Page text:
It is critical that fire doors are correctly installed as even the highest rated door will offer little protection if installed incorrectly.

The regulations referring to fire doors are found in SANS 1253:2016.


What does the law on fire doors say?

Buildings must comply with SANS 10400 Part T which covers design, construction and fire equipment and the local authority regulations.

Stated simply, the legislation requires all buildings to be designed, constructed and equipped so that in the event of fire occupants or people using the building will be protected – including persons with disabilities.

The spread and intensity of any fire within a building and possible spread to other buildings must be minimised. The building should remain stable enough so it does not endanger adjacent buildings. So, for multi-storey buildings, no major structural failure should occur. Smoke generation and spread also must be minimised which is where fire doors come into their own.


A fire escape featuring fire doors


For a fire door to be effective, it must comprise of more than just the door itself. It includes the frame, smoke seals, glazing, door closers, locks, latches and signage.

All these components are specifically designed to be used for fire doors. It is no good having a standard door handle which could cause serious injury.

Depending on the door, when the frame is exposed to high heat, seals will close the gap between the frame and the door. This prevents smoke from spreading.

Open fire doors are useless. To be able to be effective and form a barrier, the door must close completely. To do this, locks, latches, and door-closing devices must work correctly. The door closers, whatever kind, whether concealed or surface-mounted, use spring-loaded hydraulics to work effectively, close and engage the door into its latch, where it must be held firmly in place by the frame.


An internal fire door


For buildings and areas with high footfall, an electromagnetic hold-open device can be used. These systems are designed to keep certain fire doors open until a fire alarm is activated. This makes movement easier until an incident occurs. When triggered by a fire alarm, the system automatically releases and closes the doors.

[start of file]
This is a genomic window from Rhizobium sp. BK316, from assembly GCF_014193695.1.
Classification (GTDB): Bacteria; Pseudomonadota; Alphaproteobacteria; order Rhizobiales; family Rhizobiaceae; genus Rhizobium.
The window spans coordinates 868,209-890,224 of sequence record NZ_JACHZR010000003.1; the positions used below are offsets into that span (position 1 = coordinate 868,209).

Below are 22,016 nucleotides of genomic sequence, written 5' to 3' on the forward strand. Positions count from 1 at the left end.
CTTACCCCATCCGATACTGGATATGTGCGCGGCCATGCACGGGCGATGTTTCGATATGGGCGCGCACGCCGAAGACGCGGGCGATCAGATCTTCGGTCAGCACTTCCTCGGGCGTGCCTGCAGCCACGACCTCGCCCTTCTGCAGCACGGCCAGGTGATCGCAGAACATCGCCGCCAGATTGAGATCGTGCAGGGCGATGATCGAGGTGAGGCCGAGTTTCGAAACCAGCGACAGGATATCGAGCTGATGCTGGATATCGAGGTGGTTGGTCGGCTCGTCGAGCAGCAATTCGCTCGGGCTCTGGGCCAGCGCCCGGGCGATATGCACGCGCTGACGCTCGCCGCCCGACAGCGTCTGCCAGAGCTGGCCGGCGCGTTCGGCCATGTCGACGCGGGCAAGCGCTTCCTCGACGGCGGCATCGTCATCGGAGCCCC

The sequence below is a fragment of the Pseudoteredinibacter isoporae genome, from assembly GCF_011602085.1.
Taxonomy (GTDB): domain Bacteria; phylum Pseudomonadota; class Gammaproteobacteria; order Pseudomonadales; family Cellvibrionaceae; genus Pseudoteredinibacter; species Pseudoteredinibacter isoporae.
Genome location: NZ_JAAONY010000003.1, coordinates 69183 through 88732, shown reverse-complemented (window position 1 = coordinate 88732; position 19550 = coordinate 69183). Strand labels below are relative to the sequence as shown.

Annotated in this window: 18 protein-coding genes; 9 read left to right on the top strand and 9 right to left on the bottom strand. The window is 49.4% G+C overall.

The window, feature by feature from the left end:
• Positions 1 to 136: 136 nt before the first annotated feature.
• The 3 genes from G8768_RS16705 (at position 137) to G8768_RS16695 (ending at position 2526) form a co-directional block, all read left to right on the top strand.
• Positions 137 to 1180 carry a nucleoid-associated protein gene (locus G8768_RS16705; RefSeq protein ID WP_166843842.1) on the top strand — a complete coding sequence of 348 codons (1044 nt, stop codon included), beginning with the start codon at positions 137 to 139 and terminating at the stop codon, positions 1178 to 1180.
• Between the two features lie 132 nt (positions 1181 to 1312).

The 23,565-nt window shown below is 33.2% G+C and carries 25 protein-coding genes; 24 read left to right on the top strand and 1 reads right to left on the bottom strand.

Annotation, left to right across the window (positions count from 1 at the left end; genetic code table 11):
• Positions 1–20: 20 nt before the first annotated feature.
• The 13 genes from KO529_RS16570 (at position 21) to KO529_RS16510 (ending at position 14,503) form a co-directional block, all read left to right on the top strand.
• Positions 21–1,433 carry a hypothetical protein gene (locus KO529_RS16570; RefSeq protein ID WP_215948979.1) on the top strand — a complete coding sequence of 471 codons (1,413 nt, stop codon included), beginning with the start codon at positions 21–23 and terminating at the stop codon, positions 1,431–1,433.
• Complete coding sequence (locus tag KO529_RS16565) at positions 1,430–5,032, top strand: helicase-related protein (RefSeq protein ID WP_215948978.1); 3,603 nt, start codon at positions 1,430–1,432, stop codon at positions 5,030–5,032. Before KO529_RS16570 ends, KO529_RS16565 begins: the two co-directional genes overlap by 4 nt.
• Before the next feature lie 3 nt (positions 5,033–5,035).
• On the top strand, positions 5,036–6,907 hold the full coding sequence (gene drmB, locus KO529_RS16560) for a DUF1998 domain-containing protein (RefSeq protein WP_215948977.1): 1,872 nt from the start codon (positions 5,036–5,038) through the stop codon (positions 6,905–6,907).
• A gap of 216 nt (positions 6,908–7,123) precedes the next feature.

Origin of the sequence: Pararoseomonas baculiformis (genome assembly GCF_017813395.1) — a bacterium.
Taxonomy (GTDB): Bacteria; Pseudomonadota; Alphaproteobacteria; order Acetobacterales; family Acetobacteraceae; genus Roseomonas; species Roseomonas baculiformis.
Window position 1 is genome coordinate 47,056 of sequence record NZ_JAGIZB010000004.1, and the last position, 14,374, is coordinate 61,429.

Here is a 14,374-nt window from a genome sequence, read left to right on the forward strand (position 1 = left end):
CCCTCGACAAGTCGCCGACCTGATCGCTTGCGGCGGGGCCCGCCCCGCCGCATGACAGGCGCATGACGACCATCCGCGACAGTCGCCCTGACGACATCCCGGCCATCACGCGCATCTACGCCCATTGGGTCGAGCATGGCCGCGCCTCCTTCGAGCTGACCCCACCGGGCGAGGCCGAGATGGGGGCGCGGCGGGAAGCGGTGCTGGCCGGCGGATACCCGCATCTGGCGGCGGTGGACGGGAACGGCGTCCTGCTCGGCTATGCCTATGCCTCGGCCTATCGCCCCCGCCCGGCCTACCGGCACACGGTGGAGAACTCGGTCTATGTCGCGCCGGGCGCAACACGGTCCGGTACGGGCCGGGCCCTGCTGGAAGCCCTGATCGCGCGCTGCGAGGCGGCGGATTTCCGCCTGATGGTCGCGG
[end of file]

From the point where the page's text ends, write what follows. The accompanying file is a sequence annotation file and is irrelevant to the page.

Doors positioned in emergency escape routes can incorporate panic and emergency exit devices. These are meant to be operated easily to help users successfully escape through the doorway, meaning reliability is key every step of the way.



As a key element in a building’s passive fire protection system, fire doors and their hardware components are often the first line of defence against fire. Because of this they require first class engineering, testing installation and very importantly, they should form part of your regular inspection schedule.

Our team of professionals at Firebrand Group take great pride in what we do as it is not only passion that drives us, but the knowledge that we are saving lives and assets by educating, training and protecting our clients and their businesses.

We are a unique and fully comprehensive fire and security company, offering a wide range of products and services catering for the Commercial and Industrial Property sectors in Southern Africa.

Contact us to discuss your fire prevention projects and requirements.


A sign on a fire door